In the occupation zone the white population was harrassed by the disembarked troops in the worst way. Every building was plundered; the occupation force disposed over thousands of men to take violent avtion. In addition renewed artillery barrage was to be feared and it was not clear, if the small number of police troops still available, poorly trained, would remain loyal under the impression of a renewed barrage. As further resistance hardly offered any prospect for success, the governor entered in negotiations with the Anglo-Australian occupation on September 17th, which resulted in surrender conditions favourable to the protectorate and her inhabitants. In consequence of thexe negotiations the protectorate's armed force entered Herbertshöhe on September 21st, where they surrendered under honourable conditions.
The occupation of the other parts of Neu-Guinea took place without any problems for the British and Australians. Friedrich-Wilhelmshafen was occupied late in September, Nauru on September 21st.
On August 12th two British gunboats appeared off Jap, which did nothing but destroyed the radio telegraphic station. On October 7th the island was occupied by the Japanese. Off Angaur, just as in the case of Jap, at the beginning of the war a British gunboat had appeared and destroed the radio telegraphic station.
After leaving a note behind, according to which the entire protectorate of Deutsch-Neu-Guinea was occupied in the name of the King of England, the gunboat had left. This action did not prevent the Japanese from occupying Angaur later. The Japanese took possession of Ponape on October 7th, of Truk on October 12th and Jaluit on September 29th. All these occupations took place without a fight.
As far as the island territory occupied by Anglo-Australian authorities is concerned, it has been reported that in accordance with the surrender conditions, extraordinarily favourable for the German interests, works on the plantations have been continued, so that it has to be expected that these did not suffer a damage of the size which has been the case in Africa.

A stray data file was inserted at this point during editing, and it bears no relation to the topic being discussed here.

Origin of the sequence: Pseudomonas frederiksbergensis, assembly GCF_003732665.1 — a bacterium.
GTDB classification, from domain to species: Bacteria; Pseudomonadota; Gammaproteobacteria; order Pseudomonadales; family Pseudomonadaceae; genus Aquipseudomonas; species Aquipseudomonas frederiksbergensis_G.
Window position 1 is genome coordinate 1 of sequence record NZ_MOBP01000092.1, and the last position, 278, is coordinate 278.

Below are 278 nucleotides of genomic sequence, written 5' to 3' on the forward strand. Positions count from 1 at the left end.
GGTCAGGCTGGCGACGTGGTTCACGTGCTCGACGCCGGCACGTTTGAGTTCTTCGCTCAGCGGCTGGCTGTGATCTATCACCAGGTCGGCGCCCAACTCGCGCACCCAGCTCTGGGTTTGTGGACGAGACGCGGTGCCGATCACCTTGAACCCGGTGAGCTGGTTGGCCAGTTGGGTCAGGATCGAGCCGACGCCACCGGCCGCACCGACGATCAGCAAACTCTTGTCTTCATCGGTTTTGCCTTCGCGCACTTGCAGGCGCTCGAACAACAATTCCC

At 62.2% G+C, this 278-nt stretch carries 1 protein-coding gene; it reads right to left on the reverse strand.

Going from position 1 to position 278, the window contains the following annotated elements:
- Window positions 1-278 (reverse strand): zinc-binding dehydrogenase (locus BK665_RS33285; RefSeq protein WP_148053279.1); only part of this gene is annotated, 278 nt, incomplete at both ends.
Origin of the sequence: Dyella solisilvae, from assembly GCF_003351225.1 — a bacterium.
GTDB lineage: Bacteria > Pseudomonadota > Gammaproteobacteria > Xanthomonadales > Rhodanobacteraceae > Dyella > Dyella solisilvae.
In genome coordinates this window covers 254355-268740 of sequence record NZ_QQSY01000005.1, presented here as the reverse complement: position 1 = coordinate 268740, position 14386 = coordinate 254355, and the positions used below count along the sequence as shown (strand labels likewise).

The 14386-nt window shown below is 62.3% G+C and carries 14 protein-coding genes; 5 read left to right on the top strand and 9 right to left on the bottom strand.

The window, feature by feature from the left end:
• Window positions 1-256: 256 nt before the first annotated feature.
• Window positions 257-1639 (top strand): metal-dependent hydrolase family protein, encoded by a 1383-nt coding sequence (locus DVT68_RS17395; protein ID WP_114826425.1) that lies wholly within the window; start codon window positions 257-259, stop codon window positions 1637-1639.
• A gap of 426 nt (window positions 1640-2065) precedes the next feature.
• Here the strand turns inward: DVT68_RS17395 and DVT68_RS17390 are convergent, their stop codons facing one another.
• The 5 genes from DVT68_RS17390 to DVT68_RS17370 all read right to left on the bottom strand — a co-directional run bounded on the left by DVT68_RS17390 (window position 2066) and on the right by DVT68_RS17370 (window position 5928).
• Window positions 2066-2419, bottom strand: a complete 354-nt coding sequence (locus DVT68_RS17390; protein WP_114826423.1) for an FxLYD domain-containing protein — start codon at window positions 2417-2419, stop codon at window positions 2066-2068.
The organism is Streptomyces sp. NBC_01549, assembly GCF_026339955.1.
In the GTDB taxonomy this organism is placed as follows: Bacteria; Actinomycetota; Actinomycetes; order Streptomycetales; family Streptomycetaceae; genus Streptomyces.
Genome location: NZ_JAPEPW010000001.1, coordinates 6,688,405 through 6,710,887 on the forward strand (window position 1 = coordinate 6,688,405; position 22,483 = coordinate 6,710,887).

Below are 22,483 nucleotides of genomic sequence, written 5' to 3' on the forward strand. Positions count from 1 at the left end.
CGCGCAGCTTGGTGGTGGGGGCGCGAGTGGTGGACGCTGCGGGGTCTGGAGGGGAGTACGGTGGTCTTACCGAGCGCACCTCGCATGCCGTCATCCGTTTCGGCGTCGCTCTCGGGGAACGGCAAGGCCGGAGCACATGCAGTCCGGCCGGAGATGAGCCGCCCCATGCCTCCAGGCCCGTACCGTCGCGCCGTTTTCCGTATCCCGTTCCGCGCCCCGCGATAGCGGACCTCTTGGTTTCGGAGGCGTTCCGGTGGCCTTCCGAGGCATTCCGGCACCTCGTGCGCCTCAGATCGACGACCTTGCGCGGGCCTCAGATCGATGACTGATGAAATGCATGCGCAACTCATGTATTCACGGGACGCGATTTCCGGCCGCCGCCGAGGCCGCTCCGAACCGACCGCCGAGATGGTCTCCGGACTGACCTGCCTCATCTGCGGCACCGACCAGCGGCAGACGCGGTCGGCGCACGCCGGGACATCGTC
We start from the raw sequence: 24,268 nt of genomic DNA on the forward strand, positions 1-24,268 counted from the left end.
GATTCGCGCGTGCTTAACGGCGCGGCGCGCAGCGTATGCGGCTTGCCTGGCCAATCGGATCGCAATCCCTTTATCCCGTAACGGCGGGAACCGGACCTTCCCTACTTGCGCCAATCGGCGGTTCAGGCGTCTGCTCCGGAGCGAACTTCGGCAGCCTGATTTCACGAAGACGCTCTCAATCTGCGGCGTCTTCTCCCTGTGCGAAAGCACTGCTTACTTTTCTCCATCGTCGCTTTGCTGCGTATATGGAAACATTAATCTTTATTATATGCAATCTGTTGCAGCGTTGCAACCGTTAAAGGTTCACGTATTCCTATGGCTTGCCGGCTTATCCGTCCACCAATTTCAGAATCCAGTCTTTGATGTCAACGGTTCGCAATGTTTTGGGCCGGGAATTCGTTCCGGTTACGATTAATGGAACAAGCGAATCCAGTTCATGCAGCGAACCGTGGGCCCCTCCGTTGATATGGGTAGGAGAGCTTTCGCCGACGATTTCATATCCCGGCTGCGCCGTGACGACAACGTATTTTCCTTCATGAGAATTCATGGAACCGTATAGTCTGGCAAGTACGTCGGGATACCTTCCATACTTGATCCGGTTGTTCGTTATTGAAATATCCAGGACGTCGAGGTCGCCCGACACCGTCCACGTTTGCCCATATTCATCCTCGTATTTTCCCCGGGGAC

On Samoa a force capable of defense did not exist at all. The governor called upon the resident Germans to form a police force which was supposed to uphold law and order. The British government had given the task of proceeding against Samoa to the government of New Zealand. An expedition corps of 53 officers and 1,351 men was equipped, which left New Zealand on two transport vessels on August 19th. On August 29th the transport, escorted by 5 warships, arrived at Samoa, which, after 1500 men were disembarked, was occupied without a fight.
On September 14th the German cruisers "Scharnhorst" and "Gneisenau" appeared off Samoa, but did not take any action against the British and left the same day. A consequence was that the new administration quickly shipped the German officials off from Samoa and interned them in New Zealand. The few reports which came in from Samoa during the war indicate, that conditions under the New Zealand maladministration, have developed sadly for the German interests. Because the New Zealand officials were completely unfamiliar with the conditions of the land, in the plantations much has been destroyed which was created with great effort. 


Source: Deutscher Kolonial-Atlas mit Jahrbuch, (Atlas German Colonies, with Yearbook), edited by P. Sprigade und M. Moisel, Surveys and retrospects by Dr. Karstedt. Berlin 1918, p.28f